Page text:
Google Inc's (NASDAQ:GOOGL) shares surged as much as 14.5 percent on Friday, adding nearly $60 billion to its market value, as strong growth in mobile ad revenue allayed concerns its YouTube business could be hurt by Facebook Inc's
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The surge in the stock, which sent the Nasdaq composite index to a record intraday high, came a day after Google reported better-than-expected revenue and profit for the first time in six quarters.
Shares of Google, the world's most valuable company after Apple Inc
At least 24 brokerages raised their price targets on Google's stock by as much as $150 to as high as $800, with analysts also welcoming new Chief Financial Officer Ruth Porat's emphasis on disciplined spending.
Online video ads could be a $17 billion opportunity in the United States alone by 2017 and YouTube looks best positioned to benefit, Jefferies & Co analysts wrote in a note.
"Second, new CFO Ruth Porat will take a more disciplined approach to expense management and capital allocation - welcome news," they wrote.
Google said watch time for YouTube rose 60 percent in the second quarter and the video service roped in more viewers aged 18-49 than any U.S. cable network on mobile alone.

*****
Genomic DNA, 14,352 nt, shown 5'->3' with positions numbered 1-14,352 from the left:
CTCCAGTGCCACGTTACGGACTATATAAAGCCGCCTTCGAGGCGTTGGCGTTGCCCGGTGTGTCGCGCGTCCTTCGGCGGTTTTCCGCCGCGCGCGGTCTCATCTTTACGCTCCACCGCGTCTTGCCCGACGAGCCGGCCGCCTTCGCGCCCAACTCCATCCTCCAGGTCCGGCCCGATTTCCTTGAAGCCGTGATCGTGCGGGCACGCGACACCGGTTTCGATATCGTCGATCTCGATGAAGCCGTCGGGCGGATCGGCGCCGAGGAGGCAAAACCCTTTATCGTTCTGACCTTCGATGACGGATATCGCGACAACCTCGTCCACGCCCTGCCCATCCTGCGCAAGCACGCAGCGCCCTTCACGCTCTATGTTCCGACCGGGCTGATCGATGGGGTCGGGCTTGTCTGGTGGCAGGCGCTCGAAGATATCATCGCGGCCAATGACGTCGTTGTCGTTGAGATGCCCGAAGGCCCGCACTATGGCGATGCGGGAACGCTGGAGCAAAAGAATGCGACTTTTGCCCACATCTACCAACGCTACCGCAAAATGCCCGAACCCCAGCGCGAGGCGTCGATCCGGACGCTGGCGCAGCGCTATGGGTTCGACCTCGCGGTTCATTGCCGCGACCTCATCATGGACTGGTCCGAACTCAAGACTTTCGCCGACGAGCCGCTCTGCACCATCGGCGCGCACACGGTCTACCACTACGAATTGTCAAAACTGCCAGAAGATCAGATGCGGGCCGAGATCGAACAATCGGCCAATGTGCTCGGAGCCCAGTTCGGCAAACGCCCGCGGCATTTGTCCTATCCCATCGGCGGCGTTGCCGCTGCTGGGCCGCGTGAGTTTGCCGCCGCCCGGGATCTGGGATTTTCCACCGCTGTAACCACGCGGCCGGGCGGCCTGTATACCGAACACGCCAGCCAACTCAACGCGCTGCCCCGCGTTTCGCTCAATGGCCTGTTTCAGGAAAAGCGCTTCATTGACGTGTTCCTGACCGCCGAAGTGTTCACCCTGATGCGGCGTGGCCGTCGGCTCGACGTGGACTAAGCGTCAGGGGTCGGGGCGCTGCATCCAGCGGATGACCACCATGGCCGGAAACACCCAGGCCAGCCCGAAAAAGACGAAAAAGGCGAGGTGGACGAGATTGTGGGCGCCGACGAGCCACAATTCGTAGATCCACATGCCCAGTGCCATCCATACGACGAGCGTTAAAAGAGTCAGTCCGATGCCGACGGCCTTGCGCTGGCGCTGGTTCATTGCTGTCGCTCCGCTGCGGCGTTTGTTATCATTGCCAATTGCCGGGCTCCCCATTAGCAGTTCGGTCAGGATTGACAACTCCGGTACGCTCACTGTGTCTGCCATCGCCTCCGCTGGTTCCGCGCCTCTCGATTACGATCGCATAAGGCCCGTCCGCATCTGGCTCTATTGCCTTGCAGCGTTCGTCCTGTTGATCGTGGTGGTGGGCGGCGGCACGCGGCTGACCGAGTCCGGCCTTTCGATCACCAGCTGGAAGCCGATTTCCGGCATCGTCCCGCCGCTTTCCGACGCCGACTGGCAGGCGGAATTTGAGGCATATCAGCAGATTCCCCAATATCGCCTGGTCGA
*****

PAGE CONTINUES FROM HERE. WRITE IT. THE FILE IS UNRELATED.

Google and Facebook are trying to woo big companies to market their products via online videos.
YouTube has an edge over Facebook as it has a more mature monetization platform that seems to attract the best content, Piper Jaffray analyst Gene Munster said.
Google said the gap was closing between mobile and desktop "cost per click" (CPC), or the average price of online ads.
Mobile CPCs are likely to exceed desktop CPCs in the long term, Munster said.
Google's CPCs fell 11 percent in the quarter but that is not the complete story, Jefferies analysts said.
YouTube TrueView ads, where advertisers pay only when users don't skip an ad, cost less than traditional search ads.
Google's fast rampup of YouTube monetization is also hurting pricing, they said.
The company's advertising revenue rose 11 percent to $16.02 billion. The number of paid clicks increased 18 percent.
"This growth has steadily held in the mid-to-high teens since at least Q1:13," RBC analyst Mark Mahaney said. "Such consistency is a rarity, especially for a behemoth business ..."
Of 48 analysts covering the stock, 38 have "buy" or higher rating, while 10 have "hold." The median price target is $672, according to Thomson Reuters data.
Google's shares were up about 14 percent at $685.52 after 20 minutes of trading on the Nasdaq.
(The story corrects paragraph 1 to say stock surge added "nearly $60 billion", not "about $50 billion", to Google's market value and paragraph 3 to say Google now valued at "about $460 billion", "not $423 billion")
(Reporting by Eileen Soreng and Devika Krishna Kumar in Bengaluru; Editing by Kirti Pandey)